Healthier Banana Bread Pudding
Vegetarians are not necessarily healthier people. As you know from some of my past recipes, we can load up on saturated fats with cheese, butter, and oils. For the past twelve years, after surgery to remove my gallbladder, I tried to be careful and balance my fat intake. Without a gall bladder, your body can not process fatty foods, which means that it is easier to get sick from food or develop issues with cholesterol. So, for a few years, I ate an almost entirely fat free diet, which helped me feel better, but also didn’t seem healthy. When I returned to vegetarianism, I found that my body could handle more of my fatty favorites like cheese and french fries. However, the downside to that discovery was becoming over-confident, and the healthy cooking slipped down hill fast. We need a balance between unhealthy and healthy.
Anyways, in the spirit of the new year, we are revisiting healthier eating habits, especially heart healthy habits. Similar to last years Project Food Budget, where for 4 months I met a weekly $75 food budget, we are going to try and set up a pattern of healthy eating for the first 4 months of the year. What I found about Project Food Budget was that 4 months is the perfect amount of time to experiment, learn, and change habits. Although I still don’t stick to that small budget, we have permanently adjusted our relationship with purchasing food. We no longer buy processed, know where to get the cheapest deals, and are much better at not over purchasing and meal planning. So, for the next four months, we are going to try healthy, but delicious meals, and try to reform our approach to the kitchen. This is not about a diet, but a quest to find healthy meals that don’t necessarily feel healthy.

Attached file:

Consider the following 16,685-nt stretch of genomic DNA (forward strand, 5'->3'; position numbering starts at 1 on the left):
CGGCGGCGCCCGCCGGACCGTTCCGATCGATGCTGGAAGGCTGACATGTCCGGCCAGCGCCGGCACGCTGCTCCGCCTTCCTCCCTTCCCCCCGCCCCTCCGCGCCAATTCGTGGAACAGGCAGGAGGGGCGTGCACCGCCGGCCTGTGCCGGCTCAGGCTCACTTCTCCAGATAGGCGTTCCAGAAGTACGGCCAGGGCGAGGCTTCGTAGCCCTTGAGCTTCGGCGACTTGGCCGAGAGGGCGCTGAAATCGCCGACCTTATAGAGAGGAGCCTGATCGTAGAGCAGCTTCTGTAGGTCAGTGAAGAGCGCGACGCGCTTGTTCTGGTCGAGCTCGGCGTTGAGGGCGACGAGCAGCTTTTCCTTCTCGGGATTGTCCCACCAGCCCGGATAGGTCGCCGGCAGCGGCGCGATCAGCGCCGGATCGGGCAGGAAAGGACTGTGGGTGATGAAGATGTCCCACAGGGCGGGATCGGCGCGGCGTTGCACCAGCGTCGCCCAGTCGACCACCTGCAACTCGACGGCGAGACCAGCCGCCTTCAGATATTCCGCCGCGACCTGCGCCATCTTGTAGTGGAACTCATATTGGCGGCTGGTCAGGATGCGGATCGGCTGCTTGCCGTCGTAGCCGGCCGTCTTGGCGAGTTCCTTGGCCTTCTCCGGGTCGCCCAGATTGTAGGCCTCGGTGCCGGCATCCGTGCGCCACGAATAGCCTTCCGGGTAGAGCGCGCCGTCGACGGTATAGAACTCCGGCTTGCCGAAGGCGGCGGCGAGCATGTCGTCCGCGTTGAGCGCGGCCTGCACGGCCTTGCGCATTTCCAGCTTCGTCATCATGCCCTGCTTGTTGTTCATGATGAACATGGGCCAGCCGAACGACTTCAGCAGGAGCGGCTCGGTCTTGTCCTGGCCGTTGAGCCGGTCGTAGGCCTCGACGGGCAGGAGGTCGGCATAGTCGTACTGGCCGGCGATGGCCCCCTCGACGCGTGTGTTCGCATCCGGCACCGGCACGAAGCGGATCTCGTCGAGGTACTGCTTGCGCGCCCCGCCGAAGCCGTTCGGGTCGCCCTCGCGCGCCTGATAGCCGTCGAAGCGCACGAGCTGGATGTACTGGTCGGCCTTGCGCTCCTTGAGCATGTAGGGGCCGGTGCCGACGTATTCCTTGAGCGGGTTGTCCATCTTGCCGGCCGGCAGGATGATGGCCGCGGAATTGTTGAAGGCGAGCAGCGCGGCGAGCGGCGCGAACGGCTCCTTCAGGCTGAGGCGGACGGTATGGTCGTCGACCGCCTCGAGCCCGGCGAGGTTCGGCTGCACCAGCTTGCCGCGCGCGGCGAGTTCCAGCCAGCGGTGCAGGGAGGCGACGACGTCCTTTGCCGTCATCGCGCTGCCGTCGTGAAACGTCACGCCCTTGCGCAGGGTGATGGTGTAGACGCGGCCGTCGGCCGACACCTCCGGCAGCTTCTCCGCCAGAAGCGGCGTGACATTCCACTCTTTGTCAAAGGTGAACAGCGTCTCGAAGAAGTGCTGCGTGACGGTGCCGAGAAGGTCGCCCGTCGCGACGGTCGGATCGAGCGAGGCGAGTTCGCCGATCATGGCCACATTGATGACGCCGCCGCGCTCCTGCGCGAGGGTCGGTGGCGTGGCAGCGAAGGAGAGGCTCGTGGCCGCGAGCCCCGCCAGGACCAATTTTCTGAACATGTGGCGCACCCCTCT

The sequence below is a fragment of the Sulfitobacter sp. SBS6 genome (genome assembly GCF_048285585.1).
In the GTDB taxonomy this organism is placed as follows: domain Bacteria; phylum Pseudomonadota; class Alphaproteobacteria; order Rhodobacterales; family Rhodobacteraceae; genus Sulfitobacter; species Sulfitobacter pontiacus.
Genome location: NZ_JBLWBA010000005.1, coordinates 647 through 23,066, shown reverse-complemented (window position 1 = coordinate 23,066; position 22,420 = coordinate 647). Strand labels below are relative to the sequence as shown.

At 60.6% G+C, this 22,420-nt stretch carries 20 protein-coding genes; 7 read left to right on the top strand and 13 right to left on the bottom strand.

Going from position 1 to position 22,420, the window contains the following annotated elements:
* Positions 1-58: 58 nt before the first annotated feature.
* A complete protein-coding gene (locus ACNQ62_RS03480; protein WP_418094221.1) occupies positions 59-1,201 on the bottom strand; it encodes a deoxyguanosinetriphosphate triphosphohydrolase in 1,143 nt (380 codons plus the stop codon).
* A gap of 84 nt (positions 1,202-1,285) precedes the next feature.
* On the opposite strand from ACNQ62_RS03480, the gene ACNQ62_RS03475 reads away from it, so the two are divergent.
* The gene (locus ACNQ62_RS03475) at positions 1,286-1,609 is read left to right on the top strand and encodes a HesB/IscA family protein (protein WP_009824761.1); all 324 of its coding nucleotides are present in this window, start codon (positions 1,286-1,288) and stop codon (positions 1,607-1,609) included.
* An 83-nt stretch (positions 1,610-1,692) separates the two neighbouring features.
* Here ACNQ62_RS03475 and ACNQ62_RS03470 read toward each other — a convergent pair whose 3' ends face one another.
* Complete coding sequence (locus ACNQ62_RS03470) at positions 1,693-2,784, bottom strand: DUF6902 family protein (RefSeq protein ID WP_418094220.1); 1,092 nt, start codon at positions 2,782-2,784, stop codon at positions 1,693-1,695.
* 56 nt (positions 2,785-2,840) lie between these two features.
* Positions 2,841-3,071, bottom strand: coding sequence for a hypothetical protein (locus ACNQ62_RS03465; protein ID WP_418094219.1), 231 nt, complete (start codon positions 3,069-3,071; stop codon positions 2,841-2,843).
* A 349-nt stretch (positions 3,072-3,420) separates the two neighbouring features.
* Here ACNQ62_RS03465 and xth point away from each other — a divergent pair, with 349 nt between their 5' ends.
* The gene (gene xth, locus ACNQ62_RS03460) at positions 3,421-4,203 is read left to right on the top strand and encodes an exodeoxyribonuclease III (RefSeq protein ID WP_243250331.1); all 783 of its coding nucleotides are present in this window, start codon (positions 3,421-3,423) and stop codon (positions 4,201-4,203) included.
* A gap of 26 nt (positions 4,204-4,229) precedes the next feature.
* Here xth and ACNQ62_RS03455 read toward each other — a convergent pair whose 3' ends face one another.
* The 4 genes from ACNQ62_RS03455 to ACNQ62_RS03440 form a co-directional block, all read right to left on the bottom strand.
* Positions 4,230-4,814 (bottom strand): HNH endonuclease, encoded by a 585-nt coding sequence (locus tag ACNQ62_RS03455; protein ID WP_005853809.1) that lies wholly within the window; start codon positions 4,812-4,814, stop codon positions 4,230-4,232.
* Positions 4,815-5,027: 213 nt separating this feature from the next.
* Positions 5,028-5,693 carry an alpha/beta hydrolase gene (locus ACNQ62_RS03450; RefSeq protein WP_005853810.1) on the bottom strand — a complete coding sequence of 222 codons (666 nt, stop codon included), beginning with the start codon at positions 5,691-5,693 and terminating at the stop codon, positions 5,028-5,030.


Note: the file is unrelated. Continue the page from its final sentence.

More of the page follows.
The key to keeping healthy eating delicious is through keeping a good aresenal of flavoring agents, such as spices, infused olive oil, and vegetable broth. Additionally, keep your fridge packed with a diverse group of vegetables. As the Mayo Clinic outlines, a vegetarian should eat 4 servings of vegetables a day, and 3 servings of fruit. Since most people don’t eat vegetables at breakfast, lunch and dinner should have a diverse array of veggies. I find a meal with a variety of vegetables, which are not overcooked, can really satisfy most people. Finally, adjusting cooking methods or matching foods with naturally low fat levels can help make a healthier version. We started with these methods for Christmas dinner with the Vegetarian Bolognese figuring New Years day was arbitrary, why not start healthy during the holidays, then you know your healthy cooking has been tested.
This Banana Bread Pudding is a perfect example. Instead of cream or butter, we used a naturally buttery tasting bread, challah. Then, we added vanilla and cinnamon to whole milk. Although it isn’t a fat free dish, it is a healthier version of the original. Throwing in both raisins and banana adds dimension to the bread pudding. These smaller steps towards healthier eating can really add up over the course of the day. This is an easy dish for brunch, a crowd, or New Years morning.
Healthier Banana Bread Pudding
- 4 cups Challah bread, torn into pieces
- 2 cups whole milk
- 2/3 cup brown sugar
- 1/2 cup raisins, make sure they aren’t stuck together
- 2 bananas, sliced
- 1/2 teaspoon cinnamon
- 1 teaspoon vanilla
- 3 egg whites
1. Pre-heat the oven to 375
2. Spray a baking dish with canola oil, and fill with bread. Add the raisins and bananas, spread evenly through the bread.
4. Bake in the oven for 30-40 minutes, or until the top is crunchy.